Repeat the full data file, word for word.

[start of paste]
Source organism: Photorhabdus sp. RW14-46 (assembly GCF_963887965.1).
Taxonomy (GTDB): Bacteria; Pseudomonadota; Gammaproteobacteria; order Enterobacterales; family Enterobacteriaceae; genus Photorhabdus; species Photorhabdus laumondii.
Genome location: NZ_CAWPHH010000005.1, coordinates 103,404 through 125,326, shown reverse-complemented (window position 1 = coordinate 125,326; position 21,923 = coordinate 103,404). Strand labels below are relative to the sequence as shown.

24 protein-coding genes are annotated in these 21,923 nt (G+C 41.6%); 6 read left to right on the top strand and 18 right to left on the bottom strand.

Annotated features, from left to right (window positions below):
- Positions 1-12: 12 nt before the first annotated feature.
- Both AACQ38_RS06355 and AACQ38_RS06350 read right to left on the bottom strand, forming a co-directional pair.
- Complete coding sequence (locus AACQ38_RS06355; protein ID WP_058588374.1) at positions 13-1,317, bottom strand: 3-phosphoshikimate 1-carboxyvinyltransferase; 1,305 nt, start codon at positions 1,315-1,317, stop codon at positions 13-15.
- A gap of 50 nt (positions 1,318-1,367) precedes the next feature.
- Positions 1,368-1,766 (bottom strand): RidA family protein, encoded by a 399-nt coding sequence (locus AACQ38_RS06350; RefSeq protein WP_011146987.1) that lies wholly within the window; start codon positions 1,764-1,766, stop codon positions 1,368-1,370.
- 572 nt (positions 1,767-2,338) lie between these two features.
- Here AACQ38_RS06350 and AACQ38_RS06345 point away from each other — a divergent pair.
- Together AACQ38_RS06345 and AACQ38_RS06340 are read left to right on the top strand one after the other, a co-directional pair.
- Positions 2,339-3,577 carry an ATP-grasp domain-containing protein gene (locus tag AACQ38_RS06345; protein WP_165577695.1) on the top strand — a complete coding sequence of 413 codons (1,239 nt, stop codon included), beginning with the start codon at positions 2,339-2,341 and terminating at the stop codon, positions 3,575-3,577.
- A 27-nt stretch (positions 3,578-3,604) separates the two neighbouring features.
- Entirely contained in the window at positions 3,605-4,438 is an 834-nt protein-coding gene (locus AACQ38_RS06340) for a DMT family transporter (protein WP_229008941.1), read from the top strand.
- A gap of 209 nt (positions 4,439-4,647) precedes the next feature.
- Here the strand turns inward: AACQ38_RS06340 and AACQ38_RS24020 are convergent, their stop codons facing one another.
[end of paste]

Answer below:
Source organism: Photorhabdus sp. RW14-46 (assembly GCF_963887965.1).
Taxonomy (GTDB): Bacteria; Pseudomonadota; Gammaproteobacteria; order Enterobacterales; family Enterobacteriaceae; genus Photorhabdus; species Photorhabdus laumondii.
Genome location: NZ_CAWPHH010000005.1, coordinates 103,404 through 125,326, shown reverse-complemented (window position 1 = coordinate 125,326; position 21,923 = coordinate 103,404). Strand labels below are relative to the sequence as shown.

24 protein-coding genes are annotated in these 21,923 nt (G+C 41.6%); 6 read left to right on the top strand and 18 right to left on the bottom strand.

Annotated features, from left to right (window positions below):
- Positions 1-12: 12 nt before the first annotated feature.
- Both AACQ38_RS06355 and AACQ38_RS06350 read right to left on the bottom strand, forming a co-directional pair.
- Complete coding sequence (locus AACQ38_RS06355; protein ID WP_058588374.1) at positions 13-1,317, bottom strand: 3-phosphoshikimate 1-carboxyvinyltransferase; 1,305 nt, start codon at positions 1,315-1,317, stop codon at positions 13-15.
- A gap of 50 nt (positions 1,318-1,367) precedes the next feature.
- Positions 1,368-1,766 (bottom strand): RidA family protein, encoded by a 399-nt coding sequence (locus AACQ38_RS06350; RefSeq protein WP_011146987.1) that lies wholly within the window; start codon positions 1,764-1,766, stop codon positions 1,368-1,370.
- 572 nt (positions 1,767-2,338) lie between these two features.
- Here AACQ38_RS06350 and AACQ38_RS06345 point away from each other — a divergent pair.
- Together AACQ38_RS06345 and AACQ38_RS06340 are read left to right on the top strand one after the other, a co-directional pair.
- Positions 2,339-3,577 carry an ATP-grasp domain-containing protein gene (locus tag AACQ38_RS06345; protein WP_165577695.1) on the top strand — a complete coding sequence of 413 codons (1,239 nt, stop codon included), beginning with the start codon at positions 2,339-2,341 and terminating at the stop codon, positions 3,575-3,577.
- A 27-nt stretch (positions 3,578-3,604) separates the two neighbouring features.
- Entirely contained in the window at positions 3,605-4,438 is an 834-nt protein-coding gene (locus AACQ38_RS06340) for a DMT family transporter (protein WP_229008941.1), read from the top strand.
- A gap of 209 nt (positions 4,439-4,647) precedes the next feature.
- Here the strand turns inward: AACQ38_RS06340 and AACQ38_RS24020 are convergent, their stop codons facing one another.